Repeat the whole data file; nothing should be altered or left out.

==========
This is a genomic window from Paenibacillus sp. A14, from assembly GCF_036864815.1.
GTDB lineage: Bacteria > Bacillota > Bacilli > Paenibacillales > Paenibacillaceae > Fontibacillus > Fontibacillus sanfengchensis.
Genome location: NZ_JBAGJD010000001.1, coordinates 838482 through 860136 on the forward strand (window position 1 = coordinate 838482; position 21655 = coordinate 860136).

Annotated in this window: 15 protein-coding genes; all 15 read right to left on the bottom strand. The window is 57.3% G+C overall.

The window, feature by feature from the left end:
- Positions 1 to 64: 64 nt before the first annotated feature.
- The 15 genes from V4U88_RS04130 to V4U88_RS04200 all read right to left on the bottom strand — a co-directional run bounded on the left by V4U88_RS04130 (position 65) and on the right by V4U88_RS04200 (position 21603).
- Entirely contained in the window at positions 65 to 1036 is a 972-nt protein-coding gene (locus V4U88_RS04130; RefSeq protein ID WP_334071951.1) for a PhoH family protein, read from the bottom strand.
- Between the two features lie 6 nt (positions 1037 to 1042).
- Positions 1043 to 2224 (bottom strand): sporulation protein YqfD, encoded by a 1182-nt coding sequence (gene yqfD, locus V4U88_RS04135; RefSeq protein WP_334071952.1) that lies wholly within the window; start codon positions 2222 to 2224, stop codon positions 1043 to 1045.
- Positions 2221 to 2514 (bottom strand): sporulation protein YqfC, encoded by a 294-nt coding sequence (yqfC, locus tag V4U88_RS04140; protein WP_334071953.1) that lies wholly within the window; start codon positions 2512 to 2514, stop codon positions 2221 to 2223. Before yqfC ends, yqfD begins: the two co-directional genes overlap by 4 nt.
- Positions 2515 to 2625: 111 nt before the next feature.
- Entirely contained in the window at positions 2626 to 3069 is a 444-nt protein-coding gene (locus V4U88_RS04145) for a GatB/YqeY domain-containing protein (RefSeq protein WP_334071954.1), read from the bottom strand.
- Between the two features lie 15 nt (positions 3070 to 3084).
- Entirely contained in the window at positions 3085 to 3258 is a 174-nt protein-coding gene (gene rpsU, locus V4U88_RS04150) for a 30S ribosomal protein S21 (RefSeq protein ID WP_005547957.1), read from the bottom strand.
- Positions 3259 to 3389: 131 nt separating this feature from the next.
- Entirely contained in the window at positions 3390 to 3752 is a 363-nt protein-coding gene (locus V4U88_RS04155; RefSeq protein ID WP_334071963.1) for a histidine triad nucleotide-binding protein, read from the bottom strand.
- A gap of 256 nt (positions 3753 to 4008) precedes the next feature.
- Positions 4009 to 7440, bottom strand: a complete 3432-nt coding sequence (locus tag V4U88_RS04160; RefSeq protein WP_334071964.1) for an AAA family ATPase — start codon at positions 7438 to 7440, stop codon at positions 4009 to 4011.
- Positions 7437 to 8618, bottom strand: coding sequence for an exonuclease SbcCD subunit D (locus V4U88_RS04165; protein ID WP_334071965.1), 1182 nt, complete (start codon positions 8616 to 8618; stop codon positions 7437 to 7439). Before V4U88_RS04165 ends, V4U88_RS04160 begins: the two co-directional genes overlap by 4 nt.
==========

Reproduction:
This is a genomic window from Paenibacillus sp. A14, from assembly GCF_036864815.1.
GTDB lineage: Bacteria > Bacillota > Bacilli > Paenibacillales > Paenibacillaceae > Fontibacillus > Fontibacillus sanfengchensis.
Genome location: NZ_JBAGJD010000001.1, coordinates 838482 through 860136 on the forward strand (window position 1 = coordinate 838482; position 21655 = coordinate 860136).

Annotated in this window: 15 protein-coding genes; all 15 read right to left on the bottom strand. The window is 57.3% G+C overall.

The window, feature by feature from the left end:
- Positions 1 to 64: 64 nt before the first annotated feature.
- The 15 genes from V4U88_RS04130 to V4U88_RS04200 all read right to left on the bottom strand — a co-directional run bounded on the left by V4U88_RS04130 (position 65) and on the right by V4U88_RS04200 (position 21603).
- Entirely contained in the window at positions 65 to 1036 is a 972-nt protein-coding gene (locus V4U88_RS04130; RefSeq protein ID WP_334071951.1) for a PhoH family protein, read from the bottom strand.
- Between the two features lie 6 nt (positions 1037 to 1042).
- Positions 1043 to 2224 (bottom strand): sporulation protein YqfD, encoded by a 1182-nt coding sequence (gene yqfD, locus V4U88_RS04135; RefSeq protein WP_334071952.1) that lies wholly within the window; start codon positions 2222 to 2224, stop codon positions 1043 to 1045.
- Positions 2221 to 2514 (bottom strand): sporulation protein YqfC, encoded by a 294-nt coding sequence (yqfC, locus tag V4U88_RS04140; protein WP_334071953.1) that lies wholly within the window; start codon positions 2512 to 2514, stop codon positions 2221 to 2223. Before yqfC ends, yqfD begins: the two co-directional genes overlap by 4 nt.
- Positions 2515 to 2625: 111 nt before the next feature.
- Entirely contained in the window at positions 2626 to 3069 is a 444-nt protein-coding gene (locus V4U88_RS04145) for a GatB/YqeY domain-containing protein (RefSeq protein WP_334071954.1), read from the bottom strand.
- Between the two features lie 15 nt (positions 3070 to 3084).
- Entirely contained in the window at positions 3085 to 3258 is a 174-nt protein-coding gene (gene rpsU, locus V4U88_RS04150) for a 30S ribosomal protein S21 (RefSeq protein ID WP_005547957.1), read from the bottom strand.
- Positions 3259 to 3389: 131 nt separating this feature from the next.
- Entirely contained in the window at positions 3390 to 3752 is a 363-nt protein-coding gene (locus V4U88_RS04155; RefSeq protein ID WP_334071963.1) for a histidine triad nucleotide-binding protein, read from the bottom strand.
- A gap of 256 nt (positions 3753 to 4008) precedes the next feature.
- Positions 4009 to 7440, bottom strand: a complete 3432-nt coding sequence (locus tag V4U88_RS04160; RefSeq protein WP_334071964.1) for an AAA family ATPase — start codon at positions 7438 to 7440, stop codon at positions 4009 to 4011.
- Positions 7437 to 8618, bottom strand: coding sequence for an exonuclease SbcCD subunit D (locus V4U88_RS04165; protein ID WP_334071965.1), 1182 nt, complete (start codon positions 8616 to 8618; stop codon positions 7437 to 7439). Before V4U88_RS04165 ends, V4U88_RS04160 begins: the two co-directional genes overlap by 4 nt.